In summary, initial high-intravenous-dose epinephrine in cardiac arrest may increase coronary perfusion pressure and improve ROSC, but it may exacerbate postresuscitation myocardial dysfunction. Higher doses of epinephrine have not improved long-term survival and neurological outcome when used as initial therapy. Nor have higher doses definitively been shown to cause harm. Therefore, high-dose epinephrine is not recommended for routine use but can be considered if 1-mg doses fail (Class Indeterminate. Interpretation: acceptable but not recommended). There is conflicting evidence for and against the use of higher doses of epinephrine (up to 0.2 mg/kg) in cardiac arrest when 1-mg doses have failed (Class IIb: acceptable but not recommended; weak supporting evidence).
Epinephrine has good bioavailability following tracheal delivery if administered appropriately.33 Although the optimal dose of epinephrine for tracheal delivery is unknown, a dose that is at least 2 to 2.5 times the peripheral IV dose may be needed.34 Intracardiac administration should be used only during open cardiac massage or when other routes of administration are unavailable.34 Intracardiac injections increase the risk of coronary artery laceration, cardiac tamponade, and pneumothorax. Intracardiac injections also cause interruption of external chest compression and ventilation.
The recommended dose of epinephrine hydrochloride is 1.0 mg (10 mL of a 1:10 000 solution) administered IV every 3 to 5 minutes during resuscitation.35 Each dose given by peripheral injection should be followed by a 20-mL flush of IV fluid to ensure delivery of the drug into the central compartment.
Epinephrine can also be used as a vasopressor agent for patients who are not in cardiac arrest but who have other indications for a vasopressor. For example, epinephrine is considered Class IIb for symptomatic bradycardia (Class IIb: acceptable but not recommended; weak supporting evidence) after atropine and transcutaneous pacing fail.
Not in Cardiac Arrest
Epinephrine hydrochloride, 1 mg (1 mL of a 1:1000 solution), is added to 500 mL of normal saline or D5W and administered by continuous infusion. The initial dose for adults is 1 μg/min titrated to the desired hemodynamic response (2 to 10 μg/min).
In Cardiac Arrest
During cardiac arrest epinephrine may be administered by continuous infusion. The dose should be comparable to the standard IV dose of epinephrine (1 mg every 3 to 5 minutes). This is accomplished by adding 1 mg of epinephrine hydrochloride to 250 mL of normal saline or D5W to run at 1 μg/min and increased to 3 to 4 μg/min. Continuous infusions of epinephrine should be administered by central venous access to reduce the risk of extravasation and to ensure good bioavailability.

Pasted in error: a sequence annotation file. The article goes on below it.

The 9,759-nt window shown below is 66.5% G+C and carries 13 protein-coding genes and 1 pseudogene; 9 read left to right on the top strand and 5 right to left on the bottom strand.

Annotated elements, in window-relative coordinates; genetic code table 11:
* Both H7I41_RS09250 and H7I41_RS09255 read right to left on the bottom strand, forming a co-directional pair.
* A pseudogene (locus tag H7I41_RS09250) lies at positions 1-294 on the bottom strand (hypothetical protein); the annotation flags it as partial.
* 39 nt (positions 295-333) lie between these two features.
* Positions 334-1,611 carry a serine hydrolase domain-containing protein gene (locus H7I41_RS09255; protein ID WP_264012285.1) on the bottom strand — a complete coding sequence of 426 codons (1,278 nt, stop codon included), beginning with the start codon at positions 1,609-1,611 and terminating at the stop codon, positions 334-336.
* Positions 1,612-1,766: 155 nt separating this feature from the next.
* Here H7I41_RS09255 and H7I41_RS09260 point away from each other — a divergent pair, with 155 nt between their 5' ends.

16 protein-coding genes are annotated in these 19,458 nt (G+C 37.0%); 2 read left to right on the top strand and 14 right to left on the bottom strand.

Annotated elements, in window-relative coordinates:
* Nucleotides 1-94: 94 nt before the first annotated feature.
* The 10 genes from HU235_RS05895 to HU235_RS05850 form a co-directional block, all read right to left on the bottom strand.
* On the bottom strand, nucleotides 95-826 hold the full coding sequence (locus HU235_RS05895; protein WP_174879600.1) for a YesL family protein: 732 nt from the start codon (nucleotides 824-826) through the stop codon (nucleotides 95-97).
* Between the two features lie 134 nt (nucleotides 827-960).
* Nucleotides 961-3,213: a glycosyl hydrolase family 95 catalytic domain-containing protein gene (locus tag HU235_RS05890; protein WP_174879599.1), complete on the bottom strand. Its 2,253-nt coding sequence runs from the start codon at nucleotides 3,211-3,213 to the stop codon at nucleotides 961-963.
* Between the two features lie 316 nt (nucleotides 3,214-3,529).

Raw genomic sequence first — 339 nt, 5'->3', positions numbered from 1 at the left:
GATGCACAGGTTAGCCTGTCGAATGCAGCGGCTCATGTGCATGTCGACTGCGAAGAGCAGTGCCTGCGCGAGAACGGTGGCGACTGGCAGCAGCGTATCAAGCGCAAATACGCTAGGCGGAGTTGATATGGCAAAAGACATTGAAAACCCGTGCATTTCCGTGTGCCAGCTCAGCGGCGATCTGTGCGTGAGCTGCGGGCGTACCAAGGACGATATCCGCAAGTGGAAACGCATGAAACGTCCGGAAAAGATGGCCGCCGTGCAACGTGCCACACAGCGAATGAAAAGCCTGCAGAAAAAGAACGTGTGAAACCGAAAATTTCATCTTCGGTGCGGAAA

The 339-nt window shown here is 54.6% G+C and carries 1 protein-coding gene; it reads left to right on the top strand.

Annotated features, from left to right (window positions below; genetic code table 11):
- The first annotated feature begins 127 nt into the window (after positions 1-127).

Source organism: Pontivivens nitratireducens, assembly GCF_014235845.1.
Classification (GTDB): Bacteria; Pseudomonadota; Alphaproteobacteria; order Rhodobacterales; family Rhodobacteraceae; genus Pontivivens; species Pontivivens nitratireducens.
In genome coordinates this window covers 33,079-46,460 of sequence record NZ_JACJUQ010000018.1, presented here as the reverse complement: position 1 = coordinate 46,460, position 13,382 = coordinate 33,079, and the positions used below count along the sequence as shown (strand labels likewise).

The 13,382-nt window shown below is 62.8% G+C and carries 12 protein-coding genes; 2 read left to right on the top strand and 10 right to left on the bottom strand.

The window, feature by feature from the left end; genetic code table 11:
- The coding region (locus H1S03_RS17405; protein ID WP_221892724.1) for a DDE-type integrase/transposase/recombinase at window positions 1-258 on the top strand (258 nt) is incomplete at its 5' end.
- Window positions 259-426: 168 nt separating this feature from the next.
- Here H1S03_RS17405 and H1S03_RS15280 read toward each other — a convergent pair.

Vasopressin is the naturally occurring antidiuretic hormone. In unnaturally high doses—much higher than those needed for antidiuretic hormone effects—vasopressin acts as a nonadrenergic peripheral vasoconstrictor. Vasopressin acts by direct stimulation of smooth muscle V1 receptors. This smooth muscle constriction produces a variety of effects, including pallor of the skin, nausea, intestinal cramps, desire to defecate, bronchial constriction, and in women, uterine contractions. Vasopressin, given intra-arterially, is an approved treatment for bleeding esophageal varices, because it causes vasoconstriction. Vasopressin also dispels bowel gas shadows during abdominal angiography by causing gastrointestinal smooth muscle constriction. It is usually not recommended for conscious patients with coronary artery disease because the increased peripheral vascular resistance may provoke angina pectoris. The half-life of vasopressin in animal models with an intact circulation is 10 to 20 minutes, which is longer than that of epinephrine during CPR.
Endogenous vasopressin levels in patients undergoing CPR are significantly higher in patients who survive than in patients who do not have ROSC.36 37 This finding suggested that exogenous vasopressin might be beneficial during cardiac arrest. After a short duration of ventricular fibrillation, vasopressin during CPR increased coronary perfusion pressure,38 vital organ blood flow,39 ventricular fibrillation median frequency,40 and cerebral oxygen delivery.41 Similar results were found with prolonged cardiac arrest and pulseless electrical activity. Vasopressin did not result in bradycardia after ROSC.39